This module will cover British and American crime writing. It traces the development of crime fiction from the 1840s, clarifying its basic formulas, looking at the evolution of contrasting narrative structures and considering the historical significance of forms ranging from the classic whodunit to the hard-boiled thriller. Beginning with Poe and Doyle, the module moves on to the Golden Age of the detective story (Christie, Sayers, etc.), American tough guy crime stories (Hammett, Chandler, Jim Thompson, etc.), the contemporary noir thriller (British and American), black and feminist crime fiction (Chester Himes, Gillian Slovo) and the detective story’s postmodernist variants (e.g. Hjortsberg). The reading of novels and stories will be supplemented by a selection of films directed by Hitchcock, Mike Hodges, Carl Franklin, and Coen brothers and the Wachowski brothers. Sessions will consist of seminars, small group discussions and occasional mini-lectures.
This module introduces students to major themes that shape the experience of contemporary city dwellers: gender, social inequality, and practices of citizenship. These interlinking themes will be introduced through novels, poetry and films on the following European, North American (with the emphasis on immigrant communities within its cities) and Latin American cities: New York, Mexico City, Santiago de Chile, Barcelona, Berlin, and Los Angeles.
Each topic will be covered though an introductory lecture and a core text, followed by a range of additional texts for students to analyse. During workshops students will share their findings and opinions, emphasizing on identifying links between the topics studied, aiming to encourage discussion.
The format of the module encourages cross-referencing between the themes of the module (for example, gender and sexuality are relevant to an analysis of social inequality, and vice versa).
This half-unit will examine the relationship between British fiction and literary theory as it has developed over the past thirty or so years. The course will examine a range of contemporary fiction upon which theory has had a formative impact. Novels by Julian Barnes, Malcolm Bradbury, A. S. Byatt, Angela Carter, Patricia Duncker, and David Lodge will be read in tandem with the theoretical writings from which they have drawn inspiration. There will be a particular emphasis on the leading French theorists, including Roland Barthes, Jacques Derrida and Michael Foucault. The course aims to assess the creative possibilities opened up by radical literary theory, and to trace the ethical and cultural controversies which have surrounded the assimilation of French theory into English culture.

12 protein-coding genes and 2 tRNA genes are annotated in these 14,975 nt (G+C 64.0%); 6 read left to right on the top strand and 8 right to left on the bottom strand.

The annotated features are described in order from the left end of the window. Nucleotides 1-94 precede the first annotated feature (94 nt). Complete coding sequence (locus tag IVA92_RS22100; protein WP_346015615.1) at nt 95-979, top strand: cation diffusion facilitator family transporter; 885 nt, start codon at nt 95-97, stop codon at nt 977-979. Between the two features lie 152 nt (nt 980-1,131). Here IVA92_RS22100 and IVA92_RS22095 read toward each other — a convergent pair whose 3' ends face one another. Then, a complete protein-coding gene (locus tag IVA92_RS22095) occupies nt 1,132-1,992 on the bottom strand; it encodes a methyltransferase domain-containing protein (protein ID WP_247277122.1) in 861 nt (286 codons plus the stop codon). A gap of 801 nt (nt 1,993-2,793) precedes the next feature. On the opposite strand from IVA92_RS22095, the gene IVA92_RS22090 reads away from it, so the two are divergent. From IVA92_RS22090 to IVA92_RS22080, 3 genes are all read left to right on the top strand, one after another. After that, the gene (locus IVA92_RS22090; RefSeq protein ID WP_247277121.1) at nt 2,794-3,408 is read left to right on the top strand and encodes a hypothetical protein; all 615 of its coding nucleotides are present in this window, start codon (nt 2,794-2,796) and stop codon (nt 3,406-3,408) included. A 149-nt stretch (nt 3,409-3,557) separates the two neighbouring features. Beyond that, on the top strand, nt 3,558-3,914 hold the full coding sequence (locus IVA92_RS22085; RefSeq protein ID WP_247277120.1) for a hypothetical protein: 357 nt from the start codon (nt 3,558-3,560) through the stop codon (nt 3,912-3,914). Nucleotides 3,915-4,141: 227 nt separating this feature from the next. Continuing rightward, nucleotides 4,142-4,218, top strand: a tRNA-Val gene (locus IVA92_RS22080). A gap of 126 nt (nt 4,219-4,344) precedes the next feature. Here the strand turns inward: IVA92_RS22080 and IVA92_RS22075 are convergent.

Contemporary Literatures focuses on different kinds of (postmodern, postcolonial/world, Gothic, post-9/11, feminist/queer, experimental) contemporary literature. The course consolidates student knowledge of ways in which writers redress notions of ‘English literature’, including ways in which they both respond to and stimulate critical theory. Beginning in the 1950s, we consider the explosion of new literatures from the decolonising/newly postcolonial world and the rise of new literary forms in the post-war period. The course also emphasises work from the end of the twentieth and beginning of the twenty-first centuries, foregrounding, at all stages, English literature in its international dimensions: we read texts from Africa, South Asia, the Caribbean and Australasia, as well as from multicultural and devolved Britain. Recurrent themes include borders, margins, haunting, apocalypse, rewriting, migration and metamorphosis; these terms also reflect formal qualities of the texts studied (i.e. aspects of genre, structure and style). The course considers inter-generic forms (e.g. the graphic novel) as well as a range of more standard literary genres (novels; short stories; poetry), highlighting literary experimentation and critically reflecting on notions of ‘the contemporary’.